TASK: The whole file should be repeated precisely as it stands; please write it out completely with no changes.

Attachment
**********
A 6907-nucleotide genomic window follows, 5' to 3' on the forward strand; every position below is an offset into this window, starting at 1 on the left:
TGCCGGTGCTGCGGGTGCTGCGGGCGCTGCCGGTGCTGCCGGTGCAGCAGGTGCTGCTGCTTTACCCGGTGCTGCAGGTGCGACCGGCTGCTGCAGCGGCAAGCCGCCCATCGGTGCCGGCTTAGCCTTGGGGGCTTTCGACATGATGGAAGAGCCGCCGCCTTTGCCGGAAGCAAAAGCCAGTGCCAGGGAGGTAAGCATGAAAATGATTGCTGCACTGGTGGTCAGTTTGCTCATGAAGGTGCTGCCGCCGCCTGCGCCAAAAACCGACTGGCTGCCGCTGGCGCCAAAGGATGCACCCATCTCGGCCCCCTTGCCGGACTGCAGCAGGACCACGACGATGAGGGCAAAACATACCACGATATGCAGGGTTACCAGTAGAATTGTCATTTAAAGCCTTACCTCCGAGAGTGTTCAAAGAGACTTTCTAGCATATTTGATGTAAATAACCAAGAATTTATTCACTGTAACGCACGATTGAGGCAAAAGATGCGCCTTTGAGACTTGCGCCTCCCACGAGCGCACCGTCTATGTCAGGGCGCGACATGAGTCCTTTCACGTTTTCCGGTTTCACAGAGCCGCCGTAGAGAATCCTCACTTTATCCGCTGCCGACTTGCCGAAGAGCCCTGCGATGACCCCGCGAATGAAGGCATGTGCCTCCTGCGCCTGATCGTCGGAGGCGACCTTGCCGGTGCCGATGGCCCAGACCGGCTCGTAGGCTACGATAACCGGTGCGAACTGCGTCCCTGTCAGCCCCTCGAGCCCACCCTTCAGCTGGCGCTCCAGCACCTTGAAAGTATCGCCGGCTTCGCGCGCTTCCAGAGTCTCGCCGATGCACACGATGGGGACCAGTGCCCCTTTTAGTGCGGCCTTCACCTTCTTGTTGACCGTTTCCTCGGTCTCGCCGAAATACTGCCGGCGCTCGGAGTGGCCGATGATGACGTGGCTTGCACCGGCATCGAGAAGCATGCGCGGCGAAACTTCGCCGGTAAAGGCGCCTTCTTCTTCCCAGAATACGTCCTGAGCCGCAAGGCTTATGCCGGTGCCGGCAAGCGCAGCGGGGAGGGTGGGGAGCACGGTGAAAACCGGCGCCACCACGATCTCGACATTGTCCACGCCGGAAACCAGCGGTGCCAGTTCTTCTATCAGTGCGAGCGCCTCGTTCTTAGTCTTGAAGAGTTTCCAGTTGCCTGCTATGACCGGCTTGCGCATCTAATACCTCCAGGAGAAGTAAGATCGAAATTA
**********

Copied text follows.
A 6907-nucleotide genomic window follows, 5' to 3' on the forward strand; every position below is an offset into this window, starting at 1 on the left:
TGCCGGTGCTGCGGGTGCTGCGGGCGCTGCCGGTGCTGCCGGTGCAGCAGGTGCTGCTGCTTTACCCGGTGCTGCAGGTGCGACCGGCTGCTGCAGCGGCAAGCCGCCCATCGGTGCCGGCTTAGCCTTGGGGGCTTTCGACATGATGGAAGAGCCGCCGCCTTTGCCGGAAGCAAAAGCCAGTGCCAGGGAGGTAAGCATGAAAATGATTGCTGCACTGGTGGTCAGTTTGCTCATGAAGGTGCTGCCGCCGCCTGCGCCAAAAACCGACTGGCTGCCGCTGGCGCCAAAGGATGCACCCATCTCGGCCCCCTTGCCGGACTGCAGCAGGACCACGACGATGAGGGCAAAACATACCACGATATGCAGGGTTACCAGTAGAATTGTCATTTAAAGCCTTACCTCCGAGAGTGTTCAAAGAGACTTTCTAGCATATTTGATGTAAATAACCAAGAATTTATTCACTGTAACGCACGATTGAGGCAAAAGATGCGCCTTTGAGACTTGCGCCTCCCACGAGCGCACCGTCTATGTCAGGGCGCGACATGAGTCCTTTCACGTTTTCCGGTTTCACAGAGCCGCCGTAGAGAATCCTCACTTTATCCGCTGCCGACTTGCCGAAGAGCCCTGCGATGACCCCGCGAATGAAGGCATGTGCCTCCTGCGCCTGATCGTCGGAGGCGACCTTGCCGGTGCCGATGGCCCAGACCGGCTCGTAGGCTACGATAACCGGTGCGAACTGCGTCCCTGTCAGCCCCTCGAGCCCACCCTTCAGCTGGCGCTCCAGCACCTTGAAAGTATCGCCGGCTTCGCGCGCTTCCAGAGTCTCGCCGATGCACACGATGGGGACCAGTGCCCCTTTTAGTGCGGCCTTCACCTTCTTGTTGACCGTTTCCTCGGTCTCGCCGAAATACTGCCGGCGCTCGGAGTGGCCGATGATGACGTGGCTTGCACCGGCATCGAGAAGCATGCGCGGCGAAACTTCGCCGGTAAAGGCGCCTTCTTCTTCCCAGAATACGTCCTGAGCCGCAAGGCTTATGCCGGTGCCGGCAAGCGCAGCGGGGAGGGTGGGGAGCACGGTGAAAACCGGCGCCACCACGATCTCGACATTGTCCACGCCGGAAACCAGCGGTGCCAGTTCTTCTATCAGTGCGAGCGCCTCGTTCTTAGTCTTGAAGAGTTTCCAGTTGCCTGCTATGACCGGCTTGCGCATCTAATACCTCCAGGAGAAGTAAGATCGAAATTA